“THERE WAS a woman who liked men and once she had three lovers at her apartment at the same time when her husband came home unexpectedly much sooner than usual,” starts the joke that presidential candidate Robert Fico chose to entertain Slovak ladies in Senica on the occasion of International Women’s Day.
The women who welcomed the Smer leader with applause might not be aware that the jolly gag has much less to do with celebrating their femininity than with the fact that Fico needs their votes on March 15’s first round of presidential elections.
Fico – who describes himself as “competent and experienced” in his campaign video, emphasising that he works for the “benefit of the people” – has rolled out a heavyweight campaign resembling that of his controversial predecessor, three-time prime minister Vladimír Mečiar, in his heyday of power.
Mečiar, the darling of elderly rural women who proudly carried photos of the man who promised to always defend their interest, also summoned his sympathisers to stadiums or cultural centres and entertained them with cheap, stereotypical jokes.
Fico claims on his campaign billboards that he is ready for Slovakia but, at least according to opinion polls published over the past two months, half of Slovakia might simply not be ready for him.
Perhaps half the nation hopes that Fico is now rolling towards a fate resembling Mečiar’s, who never did make it into the presidential palace.
Indeed, Mečiar was defeated by his one-time right-hand man Ivan Gašparovič, who during his two terms lowered the standard for the presidency. Perhaps the most positive aspect of Gašparovič’s presidency was how it started: by preventing Mečiar from becoming the head of state.
Gašparovič came to office as part of a lesser of two evils vote, but much survived from the era of Mečiar, when the constitution was treated as if it were made to be stretched and bent at will, like rubber.
Perhaps many Slovaks will once again feel that they are casting their vote not for a candidate whom they fully trust and who embodies their expectations of a good politician, but rather against Fico, who if elected will fundamentally change the country’s definition of the presidency.
Fico would make it possible for a certain political tradition - which many Slovaks had hoped in 1989 would be long gone by 2014 - to survive under the cover of bold statements about his heart beating for social justice.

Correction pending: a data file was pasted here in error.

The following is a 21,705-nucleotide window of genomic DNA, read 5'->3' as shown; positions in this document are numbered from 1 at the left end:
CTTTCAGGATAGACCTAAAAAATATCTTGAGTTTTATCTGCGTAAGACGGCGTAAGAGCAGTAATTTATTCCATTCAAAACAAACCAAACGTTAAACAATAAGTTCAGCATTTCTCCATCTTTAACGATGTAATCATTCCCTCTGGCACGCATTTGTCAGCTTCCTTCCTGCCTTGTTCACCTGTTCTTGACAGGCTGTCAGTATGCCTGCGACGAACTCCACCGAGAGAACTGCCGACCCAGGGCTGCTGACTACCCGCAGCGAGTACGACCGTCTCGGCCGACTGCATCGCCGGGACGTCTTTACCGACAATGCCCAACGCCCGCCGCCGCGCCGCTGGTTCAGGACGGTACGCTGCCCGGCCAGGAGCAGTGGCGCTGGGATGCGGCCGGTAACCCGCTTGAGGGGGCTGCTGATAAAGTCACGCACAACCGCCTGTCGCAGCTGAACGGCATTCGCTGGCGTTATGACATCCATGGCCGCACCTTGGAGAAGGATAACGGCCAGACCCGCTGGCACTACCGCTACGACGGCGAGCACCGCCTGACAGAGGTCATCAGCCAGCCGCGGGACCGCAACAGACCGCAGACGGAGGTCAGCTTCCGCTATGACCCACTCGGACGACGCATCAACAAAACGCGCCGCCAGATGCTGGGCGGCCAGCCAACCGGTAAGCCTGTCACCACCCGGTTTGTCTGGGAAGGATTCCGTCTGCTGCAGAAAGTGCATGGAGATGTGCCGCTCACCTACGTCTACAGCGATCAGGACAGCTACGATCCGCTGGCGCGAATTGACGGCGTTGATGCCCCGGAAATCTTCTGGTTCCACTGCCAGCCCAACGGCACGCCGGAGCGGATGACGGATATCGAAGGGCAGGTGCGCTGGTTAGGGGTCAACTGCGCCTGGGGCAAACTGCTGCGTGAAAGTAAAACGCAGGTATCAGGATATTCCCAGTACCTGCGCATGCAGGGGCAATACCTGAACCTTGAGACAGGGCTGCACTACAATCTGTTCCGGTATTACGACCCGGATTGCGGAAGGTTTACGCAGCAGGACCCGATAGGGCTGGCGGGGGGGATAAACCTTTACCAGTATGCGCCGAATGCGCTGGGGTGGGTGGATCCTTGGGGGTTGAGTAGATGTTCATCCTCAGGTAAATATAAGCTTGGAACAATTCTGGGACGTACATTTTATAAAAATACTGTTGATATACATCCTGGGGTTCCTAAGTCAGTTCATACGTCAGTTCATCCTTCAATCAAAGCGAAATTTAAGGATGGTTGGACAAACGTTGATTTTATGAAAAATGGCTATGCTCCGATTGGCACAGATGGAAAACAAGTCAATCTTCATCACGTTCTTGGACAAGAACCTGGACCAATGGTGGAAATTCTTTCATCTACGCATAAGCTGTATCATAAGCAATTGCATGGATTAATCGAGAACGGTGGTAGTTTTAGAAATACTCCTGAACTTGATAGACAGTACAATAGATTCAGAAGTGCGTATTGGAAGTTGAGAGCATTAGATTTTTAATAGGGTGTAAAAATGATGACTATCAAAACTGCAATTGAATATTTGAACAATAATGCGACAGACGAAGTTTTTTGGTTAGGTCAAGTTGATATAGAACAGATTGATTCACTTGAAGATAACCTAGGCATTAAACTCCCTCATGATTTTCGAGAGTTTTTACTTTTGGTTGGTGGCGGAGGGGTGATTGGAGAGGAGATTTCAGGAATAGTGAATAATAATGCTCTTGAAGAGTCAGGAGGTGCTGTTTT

By now, Fico has understood that his best-case election scenario is to win in the first round, since in the eventual run-off, regardless of whether his opponent is an ambitious young lawyer, a man whose face evokes the Velvet Revolution or a businessman without any political baggage, that otherwise divided and disillusioned right-leaning voters would unite against him.
Of all the candidates, the stakes are undoubtedly the highest for Fico. If Andrej Kiska loses he will go back to his philanthropic and business activities while using his strong showing to potentially found a new political party.
Radoslav Procházka as well might be using his campaign to transition into creating a new party.
Milan Knažko, who perhaps has the least to lose because he has already done it all, having tasted fame and power, actually said in one of the pre-election debates that he would vote for Procházka’s party if he creates one.
But if Fico fails it will open the first crack in his image as a leader. Perhaps initially a very small one, but one large enough to know that while the ship is not necessarily sinking, it is indeed leaking. He would know it is there and that his ship is now leaking.
That would be the brighter side of the story; who would follow as president would be a new concern, but one that is certainly preferable. Much like when Mečiar ran for the post, there is no ideal candidate, but there are certainly choices that are less bad.
Fico’s power has been fed by the grand failures of his opponents and until this fuel is cut off, he will continue harvesting huge applause with cheap jokes each time he walks onto the political stage.
Here’s hoping someone else has the last laugh.
10. Mar 2014 at 0:00 | Beata Balogová